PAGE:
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CAP = controlled access point, CAZ = controlled access zone, RAZ = restricted access zone
A larger and more complicated site may contain multiple barns, along with equipment and storage buildings. There is a separate RAZ and CAP for each barn. Transition areas within the barn allow personnel to apply appropriate sanitary measures. One CAP provides access to the single CAZ. Parking is established outside the CAZ to reduce unnecessary traffic movements within the CAZ.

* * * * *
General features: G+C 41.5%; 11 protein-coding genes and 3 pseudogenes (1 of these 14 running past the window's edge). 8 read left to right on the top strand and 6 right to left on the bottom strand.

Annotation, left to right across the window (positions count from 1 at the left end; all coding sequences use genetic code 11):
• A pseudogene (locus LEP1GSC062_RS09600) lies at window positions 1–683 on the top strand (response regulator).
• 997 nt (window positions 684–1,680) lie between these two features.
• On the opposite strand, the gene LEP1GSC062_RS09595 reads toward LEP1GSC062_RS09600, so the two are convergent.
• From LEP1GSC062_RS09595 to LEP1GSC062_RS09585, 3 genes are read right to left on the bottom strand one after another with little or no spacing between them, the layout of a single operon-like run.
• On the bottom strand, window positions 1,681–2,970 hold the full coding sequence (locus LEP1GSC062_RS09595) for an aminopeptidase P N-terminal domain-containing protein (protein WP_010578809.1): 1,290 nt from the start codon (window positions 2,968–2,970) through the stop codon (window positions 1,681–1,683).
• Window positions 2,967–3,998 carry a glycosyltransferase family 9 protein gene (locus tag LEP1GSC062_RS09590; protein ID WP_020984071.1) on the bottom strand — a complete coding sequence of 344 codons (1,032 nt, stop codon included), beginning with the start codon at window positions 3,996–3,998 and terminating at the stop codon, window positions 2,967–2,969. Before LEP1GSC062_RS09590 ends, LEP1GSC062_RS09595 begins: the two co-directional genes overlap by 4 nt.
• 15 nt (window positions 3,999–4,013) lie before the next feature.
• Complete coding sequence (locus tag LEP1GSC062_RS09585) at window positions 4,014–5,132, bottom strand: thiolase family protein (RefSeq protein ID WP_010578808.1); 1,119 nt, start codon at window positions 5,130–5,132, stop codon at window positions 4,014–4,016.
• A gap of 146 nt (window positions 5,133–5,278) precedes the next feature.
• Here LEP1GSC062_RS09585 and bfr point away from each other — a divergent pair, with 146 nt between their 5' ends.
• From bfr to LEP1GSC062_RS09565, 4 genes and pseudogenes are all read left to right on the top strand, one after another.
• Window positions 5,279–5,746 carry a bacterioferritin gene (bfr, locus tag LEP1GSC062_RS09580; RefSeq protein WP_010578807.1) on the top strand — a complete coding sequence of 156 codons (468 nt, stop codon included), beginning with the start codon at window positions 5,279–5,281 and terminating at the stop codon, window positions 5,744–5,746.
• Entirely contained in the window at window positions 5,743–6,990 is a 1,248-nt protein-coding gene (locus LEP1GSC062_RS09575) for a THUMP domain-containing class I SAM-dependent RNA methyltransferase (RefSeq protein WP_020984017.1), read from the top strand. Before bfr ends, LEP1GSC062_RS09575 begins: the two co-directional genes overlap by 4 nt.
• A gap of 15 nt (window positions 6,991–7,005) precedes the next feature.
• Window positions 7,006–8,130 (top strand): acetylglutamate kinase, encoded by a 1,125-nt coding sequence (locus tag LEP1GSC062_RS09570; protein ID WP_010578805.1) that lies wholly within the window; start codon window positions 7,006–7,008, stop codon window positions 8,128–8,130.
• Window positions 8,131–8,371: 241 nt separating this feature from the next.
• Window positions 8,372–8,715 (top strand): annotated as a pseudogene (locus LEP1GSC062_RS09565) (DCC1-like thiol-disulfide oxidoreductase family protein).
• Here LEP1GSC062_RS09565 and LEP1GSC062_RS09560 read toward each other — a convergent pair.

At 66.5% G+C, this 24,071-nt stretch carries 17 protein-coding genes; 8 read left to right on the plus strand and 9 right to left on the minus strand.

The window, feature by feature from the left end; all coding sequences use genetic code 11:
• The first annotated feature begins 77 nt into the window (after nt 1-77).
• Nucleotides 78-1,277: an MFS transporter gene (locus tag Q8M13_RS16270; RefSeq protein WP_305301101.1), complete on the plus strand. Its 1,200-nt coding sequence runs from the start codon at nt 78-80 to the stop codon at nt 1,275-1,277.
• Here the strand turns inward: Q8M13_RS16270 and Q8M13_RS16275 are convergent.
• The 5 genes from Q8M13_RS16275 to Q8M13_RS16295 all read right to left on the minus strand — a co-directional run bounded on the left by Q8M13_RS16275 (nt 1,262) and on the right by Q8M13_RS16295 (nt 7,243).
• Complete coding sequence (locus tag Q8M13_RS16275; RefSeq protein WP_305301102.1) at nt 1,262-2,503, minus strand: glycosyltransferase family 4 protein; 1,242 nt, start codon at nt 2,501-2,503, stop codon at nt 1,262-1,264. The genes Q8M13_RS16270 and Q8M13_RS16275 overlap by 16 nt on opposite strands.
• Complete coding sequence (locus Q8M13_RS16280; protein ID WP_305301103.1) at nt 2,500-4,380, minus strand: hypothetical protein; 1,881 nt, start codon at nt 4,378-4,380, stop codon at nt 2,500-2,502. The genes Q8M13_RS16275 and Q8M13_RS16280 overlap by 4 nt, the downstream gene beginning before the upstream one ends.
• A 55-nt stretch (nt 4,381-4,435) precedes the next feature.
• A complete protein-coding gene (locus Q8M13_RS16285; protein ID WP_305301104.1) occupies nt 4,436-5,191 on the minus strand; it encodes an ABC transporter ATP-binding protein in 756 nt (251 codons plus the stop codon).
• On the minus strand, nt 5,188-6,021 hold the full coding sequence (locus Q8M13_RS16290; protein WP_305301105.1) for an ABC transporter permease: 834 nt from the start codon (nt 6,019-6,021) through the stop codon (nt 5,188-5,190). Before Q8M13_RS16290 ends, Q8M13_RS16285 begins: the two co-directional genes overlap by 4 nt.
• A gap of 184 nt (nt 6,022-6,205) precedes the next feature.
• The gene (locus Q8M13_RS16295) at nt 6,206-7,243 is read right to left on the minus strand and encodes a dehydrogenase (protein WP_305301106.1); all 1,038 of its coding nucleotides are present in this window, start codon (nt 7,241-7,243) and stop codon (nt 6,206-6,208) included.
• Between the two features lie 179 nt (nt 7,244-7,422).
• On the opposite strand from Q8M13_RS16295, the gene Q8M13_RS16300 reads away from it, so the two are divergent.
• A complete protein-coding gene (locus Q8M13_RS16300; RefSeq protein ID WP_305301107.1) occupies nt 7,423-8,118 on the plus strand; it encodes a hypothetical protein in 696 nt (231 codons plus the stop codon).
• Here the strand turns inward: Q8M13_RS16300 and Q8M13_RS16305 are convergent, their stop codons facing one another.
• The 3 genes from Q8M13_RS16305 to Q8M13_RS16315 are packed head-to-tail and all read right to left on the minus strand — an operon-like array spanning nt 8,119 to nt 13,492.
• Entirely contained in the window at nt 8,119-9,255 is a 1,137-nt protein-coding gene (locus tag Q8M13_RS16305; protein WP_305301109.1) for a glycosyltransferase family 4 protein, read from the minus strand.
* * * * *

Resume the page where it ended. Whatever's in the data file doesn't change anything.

A more complex site may contain multiple barns and/or ranges, along with equipment and storage buildings. One RAZ, such as this, is not ideal for disease control; however, if the operation includes common equipment and personnel who are moving unrestricted between buildings, one RAZ, including all buildings and the area inside in which unrestricted movement occurs, may be the only alternative. In this setup, control of disease spread into and out of the complex is less effective than if each barn was a separate RAZ. Further, there is no control of disease spread between the barns. All barns would be of equal biosecurity status (that is, as if they were all one barn). Entry into the RAZ is controlled by a CAP. This could be an anteroom set up for personnel with cleaning and disinfecting capabilities for larger equipment. One CAP provides access to the single CAZ. Parking is established outside the CAZ to reduce unnecessary traffic movements within the CAZ.